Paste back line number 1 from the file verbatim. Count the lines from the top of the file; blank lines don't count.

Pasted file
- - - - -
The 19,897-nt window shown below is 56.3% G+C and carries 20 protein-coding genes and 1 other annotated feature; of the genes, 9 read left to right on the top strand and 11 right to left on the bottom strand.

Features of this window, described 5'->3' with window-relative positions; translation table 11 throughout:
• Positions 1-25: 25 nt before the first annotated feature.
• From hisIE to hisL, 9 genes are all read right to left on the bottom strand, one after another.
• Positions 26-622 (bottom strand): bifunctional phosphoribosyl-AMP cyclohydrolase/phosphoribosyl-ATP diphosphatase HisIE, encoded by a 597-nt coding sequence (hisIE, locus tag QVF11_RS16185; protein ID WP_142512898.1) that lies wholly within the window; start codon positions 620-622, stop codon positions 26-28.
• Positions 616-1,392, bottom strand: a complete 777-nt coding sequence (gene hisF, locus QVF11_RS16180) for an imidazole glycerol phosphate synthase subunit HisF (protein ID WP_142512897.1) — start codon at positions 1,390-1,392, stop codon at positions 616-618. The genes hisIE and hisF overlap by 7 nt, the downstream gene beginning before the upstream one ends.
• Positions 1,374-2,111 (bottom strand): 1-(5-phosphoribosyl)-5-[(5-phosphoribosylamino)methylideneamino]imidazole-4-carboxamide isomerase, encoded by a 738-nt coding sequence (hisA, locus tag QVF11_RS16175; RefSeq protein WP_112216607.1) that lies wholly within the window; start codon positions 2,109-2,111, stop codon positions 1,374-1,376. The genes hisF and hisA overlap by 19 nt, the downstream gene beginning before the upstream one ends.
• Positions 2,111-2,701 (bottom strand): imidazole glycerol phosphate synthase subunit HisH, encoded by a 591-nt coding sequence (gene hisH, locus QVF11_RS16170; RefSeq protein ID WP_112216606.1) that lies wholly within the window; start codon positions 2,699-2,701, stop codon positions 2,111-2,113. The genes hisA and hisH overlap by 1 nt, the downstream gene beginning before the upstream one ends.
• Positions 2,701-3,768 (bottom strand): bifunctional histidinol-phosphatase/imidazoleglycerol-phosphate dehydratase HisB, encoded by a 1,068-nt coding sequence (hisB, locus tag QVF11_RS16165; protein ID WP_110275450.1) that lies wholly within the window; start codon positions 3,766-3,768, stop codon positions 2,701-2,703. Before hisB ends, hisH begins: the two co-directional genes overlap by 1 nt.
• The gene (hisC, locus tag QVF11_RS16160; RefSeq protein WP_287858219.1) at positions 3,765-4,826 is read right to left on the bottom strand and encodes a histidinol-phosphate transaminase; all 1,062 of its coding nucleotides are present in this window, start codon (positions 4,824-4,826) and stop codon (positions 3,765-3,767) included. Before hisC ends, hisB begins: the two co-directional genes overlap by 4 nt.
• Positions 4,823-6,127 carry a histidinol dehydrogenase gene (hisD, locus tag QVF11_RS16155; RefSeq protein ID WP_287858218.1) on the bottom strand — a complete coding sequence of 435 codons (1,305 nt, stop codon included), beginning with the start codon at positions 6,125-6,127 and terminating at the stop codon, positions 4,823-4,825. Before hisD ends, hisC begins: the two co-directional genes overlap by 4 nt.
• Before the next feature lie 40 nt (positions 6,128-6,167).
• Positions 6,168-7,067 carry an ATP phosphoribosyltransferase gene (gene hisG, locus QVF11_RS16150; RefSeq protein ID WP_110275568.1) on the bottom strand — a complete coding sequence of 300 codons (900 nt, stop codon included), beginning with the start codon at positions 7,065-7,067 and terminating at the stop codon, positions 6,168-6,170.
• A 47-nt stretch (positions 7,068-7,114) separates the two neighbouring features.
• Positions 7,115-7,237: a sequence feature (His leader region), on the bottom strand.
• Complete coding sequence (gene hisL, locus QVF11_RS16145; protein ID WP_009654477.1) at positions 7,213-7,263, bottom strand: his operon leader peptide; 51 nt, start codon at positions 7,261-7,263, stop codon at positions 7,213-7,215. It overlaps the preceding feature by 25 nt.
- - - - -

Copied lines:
The 19,897-nt window shown below is 56.3% G+C and carries 20 protein-coding genes and 1 other annotated feature; of the genes, 9 read left to right on the top strand and 11 right to left on the bottom strand.